And as you apply these technologies,
06:08
you can even turn human
beings into chimeras.
06:10
Remember the Greek myth
where you mix animals?
06:13
Well, some of these treatments
06:16
actually end up changing your blood type.
06:18
Or they'll put male cells
in a female body or vice versa,
06:21
which sounds absolutely horrible
06:26
until you realize, the reason
you're doing that
06:27
is you're substituting bone marrow
during cancer treatments.
06:30
So by taking somebody else's bone marrow,
06:33
you may be changing
some fundamental aspects of yourself,
06:35
but you're also saving your life.
06:38
And as you're thinking about this stuff,
06:40
here's something
that happened 20 years ago.
06:42
This is Emma Ott.
06:45
She's a recent college admittee.
06:46
She's studying accounting.
06:49
She played two varsity sports.
She graduated as a valedictorian.
06:51
And that's not particularly extraordinary,
06:55
except that she's the first human being
born to three parents.
06:57
Why?
07:02
Because she had a deadly
mitochondrial disease
07:03
that she might have inherited.
07:05
So when you swap out a third person's DNA
07:06
and you put it in there,
07:09
you save the lives of people.
07:11
But you also are doing
germline engineering,
07:13
which means her kids,
if she has kids, will be saved
07:16
and won't go through this.
07:20
And [their] kids will be saved,
07:21
and their grandchildren will be saved,
07:23
and this passes on.
07:25
That makes people nervous.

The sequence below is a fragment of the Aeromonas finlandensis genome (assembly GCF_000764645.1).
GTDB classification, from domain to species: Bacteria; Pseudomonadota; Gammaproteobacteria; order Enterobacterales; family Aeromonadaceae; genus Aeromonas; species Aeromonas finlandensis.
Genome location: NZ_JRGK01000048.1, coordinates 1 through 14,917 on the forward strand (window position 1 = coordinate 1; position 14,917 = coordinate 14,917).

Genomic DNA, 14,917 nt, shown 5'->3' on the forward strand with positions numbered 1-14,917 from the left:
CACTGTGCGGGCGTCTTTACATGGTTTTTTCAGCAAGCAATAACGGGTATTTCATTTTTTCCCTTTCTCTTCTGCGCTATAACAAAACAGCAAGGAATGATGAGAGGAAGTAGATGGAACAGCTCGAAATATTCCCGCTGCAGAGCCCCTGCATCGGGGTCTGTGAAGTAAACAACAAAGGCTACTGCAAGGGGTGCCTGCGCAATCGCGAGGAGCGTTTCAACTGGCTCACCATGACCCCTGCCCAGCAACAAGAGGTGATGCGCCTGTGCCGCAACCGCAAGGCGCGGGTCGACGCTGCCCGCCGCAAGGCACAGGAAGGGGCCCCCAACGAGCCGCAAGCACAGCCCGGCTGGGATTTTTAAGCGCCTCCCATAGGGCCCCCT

07:26
So 20 years ago,
the various authorities said,
07:28
why don't we study this for a while?
07:30
There are risks to doing stuff,
and there are risks to not doing stuff,
07:33
because there were a couple dozen people
saved by this technology,
07:37
and then we've been thinking about it
for the next 20 years.
07:40
So as we think about it,
07:44
as we take the time to say, "Hey,
maybe we should have longer studies,
07:46
maybe we should do this,
maybe we should do that,"
07:49
there are consequences to acting,
and there are consequences to not acting.
07:52
Like curing deadly diseases --
07:57
which, by the way,
is completely unnatural.
07:59
It is normal and natural
for humans to be felled
08:02
by massive epidemics of polio,
of smallpox, of tuberculosis.
08:05
When we put vaccines into people,
we are putting unnatural things
08:10
into their body
08:13
because we think the benefit
outweighs the risk.
08:15
Because we've built unnatural plants,
unnatural animals,
08:19
we can feed about seven billion people.
08:23
We can do things
like create new life-forms.
08:26
And as you create new life-forms,
again, that sounds terribly scary
08:30
and terribly bothersome,
08:33
until you realize that those life-forms
live on your dining room table.
08:35
Those flowers you've got
on your dining room table --
08:39
there's not a lot
that's natural about them,
08:41
because people have been breeding
the flowers to make this color,
08:44
to be this size, to last for a week.
08:47
You don't usually give
your loved one wildflowers
08:48
because they don't last
a whole lot of time.
08:51
What all this does
08:56
is it flips Darwin completely on his head.
08:58
See, for four billion years,
09:00
what lived and died on this planet
depended on two principles:
09:02
on natural selection and random mutation.
09:06
And so what lived and died,
what was structured,
09:09
has now been flipped on its head.
09:12
And what we've done
09:16
is created this completely
parallel evolutionary system
09:17